Learning to recognize and treat meatal stenosis, fortunately, is not generally a complicated matter; however, to do this, one should understand exactly what it is. Meatal stenosis is a narrowing of the urethra, the tube through which urine leaves the body.

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Meatal stenosis can affect both men and women, but it is more common in men. In men, it is often caused by swelling and irritation (inflammation), after a newborn is circumcised. This leads to an abnormal growth of scar tissue on the opening of the urethra, which is usually not detected until the child is toilet trained. In women, this condition is present at birth (congenital). Although less common, stenosis of the meatal can also affect adults.

Risks include:
* Numerous endoscopic procedures (cystoscopy)

* Severe, long-term atrophic vaginitis

* Abnormal strength and direction of urinary stream

* Bedwetting

* Bleeding (hematuria) at the end of urination

* Discomfort when urinating, or straining to urinate

* Incontinence (day or night)

* Visible, narrow opening in children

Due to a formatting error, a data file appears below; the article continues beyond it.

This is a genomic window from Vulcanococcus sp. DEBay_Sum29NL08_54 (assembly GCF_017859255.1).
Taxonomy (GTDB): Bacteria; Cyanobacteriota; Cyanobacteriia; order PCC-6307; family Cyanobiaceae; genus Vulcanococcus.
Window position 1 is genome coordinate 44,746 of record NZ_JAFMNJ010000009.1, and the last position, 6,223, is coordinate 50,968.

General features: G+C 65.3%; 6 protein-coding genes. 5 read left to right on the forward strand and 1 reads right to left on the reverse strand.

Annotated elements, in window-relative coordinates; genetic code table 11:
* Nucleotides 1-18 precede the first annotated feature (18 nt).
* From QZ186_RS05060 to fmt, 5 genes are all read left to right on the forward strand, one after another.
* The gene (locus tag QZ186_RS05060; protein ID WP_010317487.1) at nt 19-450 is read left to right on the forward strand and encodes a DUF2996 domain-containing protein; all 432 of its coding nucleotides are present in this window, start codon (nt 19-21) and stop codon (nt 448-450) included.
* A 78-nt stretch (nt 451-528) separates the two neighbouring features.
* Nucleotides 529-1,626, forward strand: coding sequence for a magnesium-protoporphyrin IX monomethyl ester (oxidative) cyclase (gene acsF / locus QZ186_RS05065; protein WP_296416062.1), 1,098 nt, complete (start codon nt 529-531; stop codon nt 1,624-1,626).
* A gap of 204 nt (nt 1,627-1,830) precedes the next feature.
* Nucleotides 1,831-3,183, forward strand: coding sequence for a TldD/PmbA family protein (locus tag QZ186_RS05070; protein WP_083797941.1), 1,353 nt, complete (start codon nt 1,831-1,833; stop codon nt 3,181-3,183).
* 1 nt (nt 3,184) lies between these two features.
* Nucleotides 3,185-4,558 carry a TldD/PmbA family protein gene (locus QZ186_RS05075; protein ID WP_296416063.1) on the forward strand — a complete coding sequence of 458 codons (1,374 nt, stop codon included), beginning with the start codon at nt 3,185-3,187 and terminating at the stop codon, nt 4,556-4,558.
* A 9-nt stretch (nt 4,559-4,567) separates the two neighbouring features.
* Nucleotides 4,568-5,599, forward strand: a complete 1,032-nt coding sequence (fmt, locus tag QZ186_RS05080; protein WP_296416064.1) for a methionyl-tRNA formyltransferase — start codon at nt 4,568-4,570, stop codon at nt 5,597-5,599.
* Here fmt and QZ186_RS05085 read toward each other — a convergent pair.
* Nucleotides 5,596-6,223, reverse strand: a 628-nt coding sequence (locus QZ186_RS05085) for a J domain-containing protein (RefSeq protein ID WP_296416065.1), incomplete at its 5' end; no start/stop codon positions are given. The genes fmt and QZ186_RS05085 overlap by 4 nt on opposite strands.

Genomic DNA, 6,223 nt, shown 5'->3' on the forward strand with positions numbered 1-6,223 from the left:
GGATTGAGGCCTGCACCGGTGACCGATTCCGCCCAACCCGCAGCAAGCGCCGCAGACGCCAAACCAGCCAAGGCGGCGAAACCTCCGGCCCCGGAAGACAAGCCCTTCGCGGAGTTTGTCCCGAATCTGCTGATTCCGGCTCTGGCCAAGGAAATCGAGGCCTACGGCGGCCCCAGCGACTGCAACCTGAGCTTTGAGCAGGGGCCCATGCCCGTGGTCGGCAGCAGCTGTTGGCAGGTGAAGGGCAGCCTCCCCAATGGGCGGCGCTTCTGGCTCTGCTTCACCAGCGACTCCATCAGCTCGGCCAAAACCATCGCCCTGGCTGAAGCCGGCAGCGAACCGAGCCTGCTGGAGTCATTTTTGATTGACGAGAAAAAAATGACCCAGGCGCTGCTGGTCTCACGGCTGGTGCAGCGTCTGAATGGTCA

Signs and Tests:

In male children, a history and physical examination are sufficient to make the diagnosis. In females, a cystogram can be done. The narrowing can also be found during a physical examination, or when a health care provider is placing a Foley catheter.

Other tests may include:

* Complete blood count (CBC)

* Ultrasound of the kidney and bladder

* Urinalysis

* Urine culture


In females, meatal stenosis can be treated in the doctor’s office. This is done with local anesthesia to numb the area. After anesthesia, the opening of the urethra is expanded (dilated) with special instruments. In males, a procedure called meatoplasty is the treatment of choice.

Expectations (prognosis)

Most people urinate normally after treatment.

Possible complications

* Abnormal urine stream

* Blood in urine

* Frequent urination

* Painful urination

* Urinary incontinence

* Urinary tract infections

Situations requiring medical assistance

Call for an appointment with your doctor if your child has symptoms of this disorder.


If your child has been circumcised recently, try to keep the diaper dry and clean. Avoid exposing the newly circumcised penis to any irritant.

Alternative Names

Stenosis of the urethral meatus

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